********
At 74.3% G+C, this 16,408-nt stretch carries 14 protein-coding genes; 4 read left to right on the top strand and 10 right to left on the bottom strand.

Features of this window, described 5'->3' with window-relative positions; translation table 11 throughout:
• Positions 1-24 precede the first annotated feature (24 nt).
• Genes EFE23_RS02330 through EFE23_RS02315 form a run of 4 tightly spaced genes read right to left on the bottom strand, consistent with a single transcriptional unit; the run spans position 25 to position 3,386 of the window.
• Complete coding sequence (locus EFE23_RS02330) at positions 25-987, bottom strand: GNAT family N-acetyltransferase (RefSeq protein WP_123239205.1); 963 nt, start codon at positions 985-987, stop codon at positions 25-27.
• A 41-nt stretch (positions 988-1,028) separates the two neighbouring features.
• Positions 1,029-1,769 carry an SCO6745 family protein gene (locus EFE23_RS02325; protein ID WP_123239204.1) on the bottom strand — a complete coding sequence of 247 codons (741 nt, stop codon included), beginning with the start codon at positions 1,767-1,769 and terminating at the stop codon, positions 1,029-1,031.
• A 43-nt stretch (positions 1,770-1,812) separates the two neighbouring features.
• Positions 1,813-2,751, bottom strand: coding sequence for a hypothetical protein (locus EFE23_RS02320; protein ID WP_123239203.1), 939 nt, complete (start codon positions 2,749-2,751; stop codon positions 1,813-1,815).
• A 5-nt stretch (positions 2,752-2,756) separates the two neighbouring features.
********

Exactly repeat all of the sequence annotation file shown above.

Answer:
At 74.3% G+C, this 16,408-nt stretch carries 14 protein-coding genes; 4 read left to right on the top strand and 10 right to left on the bottom strand.

Features of this window, described 5'->3' with window-relative positions; translation table 11 throughout:
• Positions 1-24 precede the first annotated feature (24 nt).
• Genes EFE23_RS02330 through EFE23_RS02315 form a run of 4 tightly spaced genes read right to left on the bottom strand, consistent with a single transcriptional unit; the run spans position 25 to position 3,386 of the window.
• Complete coding sequence (locus EFE23_RS02330) at positions 25-987, bottom strand: GNAT family N-acetyltransferase (RefSeq protein WP_123239205.1); 963 nt, start codon at positions 985-987, stop codon at positions 25-27.
• A 41-nt stretch (positions 988-1,028) separates the two neighbouring features.
• Positions 1,029-1,769 carry an SCO6745 family protein gene (locus EFE23_RS02325; protein ID WP_123239204.1) on the bottom strand — a complete coding sequence of 247 codons (741 nt, stop codon included), beginning with the start codon at positions 1,767-1,769 and terminating at the stop codon, positions 1,029-1,031.
• A 43-nt stretch (positions 1,770-1,812) separates the two neighbouring features.
• Positions 1,813-2,751, bottom strand: coding sequence for a hypothetical protein (locus EFE23_RS02320; protein ID WP_123239203.1), 939 nt, complete (start codon positions 2,749-2,751; stop codon positions 1,813-1,815).
• A 5-nt stretch (positions 2,752-2,756) separates the two neighbouring features.